24. Effects of folic acid supplementation on overall and site-specific cancer incidence during the randomised trials: meta-analyses of data on 50 000 individuals

Effects of folic acid supplementation on overall and site-specific cancer incidence during the randomised trials: meta-analyses of data on 50 000 individuals Effects of folic acid supplementation on overall and site-specific cancer incidence during the randomised trials: meta-analyses of data on 50 000 individuals Effects of folic acid supplementation on overall and site-specific cancer incidence during the randomised trials: meta-analyses of data on 50 000 individuals Vollset SE, Clarke R (...) , Lewington S, Ebbing M, Halsey J, Lonn E, Armitage J, Manson JA, Hankey GJ, Spence JD, Galan P, Bonaa KH, Jamison R, Gaziano JM, Guarino P, Baron JA, Logan RF, Giovannucci EL, den Heijer M, Ueland PM, Bennett D, Collins R, Peto R; B-Vitamin Treatment Trialists' Collaboration CRD summary The review concluded that folic acid supplementation did not substantially increase or decrease incidence of site-specific cancer during the first five years of treatment. These conclusions represent a fair reflection

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2013 DARE.

25. Association between maternal use of folic acid supplements and risk of autism spectrum disorders in children. (PubMed)

Association between maternal use of folic acid supplements and risk of autism spectrum disorders in children. Prenatal folic acid supplements reduce the risk of neural tube defects in children, but it has not been determined whether they protect against other neurodevelopmental disorders.To examine the association between maternal use of prenatal folic acid supplements and subsequent risk of autism spectrum disorders (ASDs) (autistic disorder, Asperger syndrome, pervasive developmental disorder (...) -not otherwise specified [PDD-NOS]) in children.The study sample of 85,176 children was derived from the population-based, prospective Norwegian Mother and Child Cohort Study (MoBa). The children were born in 2002-2008; by the end of follow-up on March 31, 2012, the age range was 3.3 through 10.2 years (mean, 6.4 years). The exposure of primary interest was use of folic acid from 4 weeks before to 8 weeks after the start of pregnancy, defined as the first day of the last menstrual period before conception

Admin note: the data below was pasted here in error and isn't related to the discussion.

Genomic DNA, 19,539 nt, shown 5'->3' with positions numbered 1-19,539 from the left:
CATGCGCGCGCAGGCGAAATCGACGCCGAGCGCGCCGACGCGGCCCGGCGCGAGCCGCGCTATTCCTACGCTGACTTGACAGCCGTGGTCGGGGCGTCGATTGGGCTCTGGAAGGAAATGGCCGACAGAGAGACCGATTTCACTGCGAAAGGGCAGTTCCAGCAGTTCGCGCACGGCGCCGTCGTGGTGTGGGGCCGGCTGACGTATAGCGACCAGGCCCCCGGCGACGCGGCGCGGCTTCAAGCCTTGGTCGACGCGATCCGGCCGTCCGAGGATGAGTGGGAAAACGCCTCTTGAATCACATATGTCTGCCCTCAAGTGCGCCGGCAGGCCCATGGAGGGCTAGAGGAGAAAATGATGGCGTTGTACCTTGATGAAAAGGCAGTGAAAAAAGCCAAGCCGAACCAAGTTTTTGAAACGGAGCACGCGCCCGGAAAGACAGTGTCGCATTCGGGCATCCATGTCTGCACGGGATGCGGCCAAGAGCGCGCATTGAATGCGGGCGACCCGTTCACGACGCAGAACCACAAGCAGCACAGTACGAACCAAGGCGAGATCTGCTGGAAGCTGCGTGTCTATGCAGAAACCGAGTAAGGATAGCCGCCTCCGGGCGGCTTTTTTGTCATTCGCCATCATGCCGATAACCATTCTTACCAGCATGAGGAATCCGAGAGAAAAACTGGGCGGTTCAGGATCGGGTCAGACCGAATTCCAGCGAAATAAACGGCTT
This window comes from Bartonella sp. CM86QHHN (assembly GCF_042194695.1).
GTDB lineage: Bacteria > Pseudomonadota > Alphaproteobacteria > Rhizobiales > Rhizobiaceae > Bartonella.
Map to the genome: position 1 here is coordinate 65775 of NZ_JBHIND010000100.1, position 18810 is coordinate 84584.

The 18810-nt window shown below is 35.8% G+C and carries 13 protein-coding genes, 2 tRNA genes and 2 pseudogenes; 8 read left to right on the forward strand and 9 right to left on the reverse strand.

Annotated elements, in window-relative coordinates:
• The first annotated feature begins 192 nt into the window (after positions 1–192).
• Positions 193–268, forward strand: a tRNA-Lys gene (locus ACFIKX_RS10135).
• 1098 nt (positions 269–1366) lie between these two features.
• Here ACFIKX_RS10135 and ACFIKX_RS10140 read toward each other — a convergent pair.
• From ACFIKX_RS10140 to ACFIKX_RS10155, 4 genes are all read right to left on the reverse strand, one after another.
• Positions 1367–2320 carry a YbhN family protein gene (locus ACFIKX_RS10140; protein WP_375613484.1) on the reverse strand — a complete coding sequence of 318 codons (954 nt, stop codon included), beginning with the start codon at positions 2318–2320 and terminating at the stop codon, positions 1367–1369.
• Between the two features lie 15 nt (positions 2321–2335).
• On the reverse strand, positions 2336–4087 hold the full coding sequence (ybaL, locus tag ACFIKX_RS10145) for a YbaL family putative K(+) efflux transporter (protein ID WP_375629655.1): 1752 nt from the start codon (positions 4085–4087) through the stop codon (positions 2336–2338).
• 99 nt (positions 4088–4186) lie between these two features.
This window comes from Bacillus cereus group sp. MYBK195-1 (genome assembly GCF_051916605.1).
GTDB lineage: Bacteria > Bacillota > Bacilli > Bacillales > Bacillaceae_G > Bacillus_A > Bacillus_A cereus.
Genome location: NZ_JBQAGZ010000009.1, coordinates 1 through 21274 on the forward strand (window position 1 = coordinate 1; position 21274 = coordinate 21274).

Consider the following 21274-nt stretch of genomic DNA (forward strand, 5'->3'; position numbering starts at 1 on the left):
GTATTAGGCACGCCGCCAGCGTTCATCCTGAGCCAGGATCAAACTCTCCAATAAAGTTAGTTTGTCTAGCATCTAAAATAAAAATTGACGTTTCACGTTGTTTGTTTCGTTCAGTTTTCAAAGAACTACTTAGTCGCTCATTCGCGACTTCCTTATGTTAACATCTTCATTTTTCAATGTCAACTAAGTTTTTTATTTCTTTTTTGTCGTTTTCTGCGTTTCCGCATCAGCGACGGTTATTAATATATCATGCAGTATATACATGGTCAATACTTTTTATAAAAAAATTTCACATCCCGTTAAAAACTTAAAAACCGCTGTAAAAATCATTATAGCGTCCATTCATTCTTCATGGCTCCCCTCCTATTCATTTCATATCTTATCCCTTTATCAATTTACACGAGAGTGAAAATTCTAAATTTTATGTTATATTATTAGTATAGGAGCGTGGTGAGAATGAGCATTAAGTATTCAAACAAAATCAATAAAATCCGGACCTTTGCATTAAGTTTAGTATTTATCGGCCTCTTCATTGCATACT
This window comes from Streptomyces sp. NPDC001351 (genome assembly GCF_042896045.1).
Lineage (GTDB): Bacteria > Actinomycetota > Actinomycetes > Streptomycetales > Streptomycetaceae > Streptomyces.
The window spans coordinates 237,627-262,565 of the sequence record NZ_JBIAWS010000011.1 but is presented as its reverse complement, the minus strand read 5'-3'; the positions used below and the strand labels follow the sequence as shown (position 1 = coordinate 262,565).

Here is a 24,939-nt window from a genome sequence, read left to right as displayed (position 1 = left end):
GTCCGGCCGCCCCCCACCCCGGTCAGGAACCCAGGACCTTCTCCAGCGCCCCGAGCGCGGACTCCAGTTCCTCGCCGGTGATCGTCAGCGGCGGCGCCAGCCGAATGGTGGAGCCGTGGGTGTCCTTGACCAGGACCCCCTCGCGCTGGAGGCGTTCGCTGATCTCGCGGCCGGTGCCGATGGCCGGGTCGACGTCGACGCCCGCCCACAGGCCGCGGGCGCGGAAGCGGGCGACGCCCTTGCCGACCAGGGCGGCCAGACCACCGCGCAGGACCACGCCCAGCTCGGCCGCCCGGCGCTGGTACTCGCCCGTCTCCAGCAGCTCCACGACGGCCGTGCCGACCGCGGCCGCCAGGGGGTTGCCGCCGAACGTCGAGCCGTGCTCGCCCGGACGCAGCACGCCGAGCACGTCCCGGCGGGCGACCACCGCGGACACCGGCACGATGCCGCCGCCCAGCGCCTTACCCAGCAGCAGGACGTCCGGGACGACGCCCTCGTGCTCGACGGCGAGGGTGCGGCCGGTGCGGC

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2013 JAMA

26. Cancer risk with folic acid supplements: a systematic review and meta-analysis

Cancer risk with folic acid supplements: a systematic review and meta-analysis Untitled Document The CRD Databases will not be available from 08:00 BST on Friday 4th October until 08:00 BST on Monday 7th October for essential maintenance. We apologise for any inconvenience.

2013 DARE.

27. Cohort study: Maternal folic acid supplements associated with reduced autism risk in the child

Cohort study: Maternal folic acid supplements associated with reduced autism risk in the child Maternal folic acid supplements associated with reduced autism risk in the child | BMJ Evidence-Based Medicine We use cookies to improve our service and to tailor our content and advertising to you. You can manage your cookie settings via your browser at any time. To learn more about how we use cookies, please see our . Log in using your username and password For personal accounts OR managers (...) of institutional accounts Username * Password * your user name or password? Search for this keyword Search for this keyword Main menu Log in using your username and password For personal accounts OR managers of institutional accounts Username * Password * your user name or password? You are here Maternal folic acid supplements associated with reduced autism risk in the child Article Text Aetiology Cohort study Maternal folic acid supplements associated with reduced autism risk in the child Rebecca J Schmidt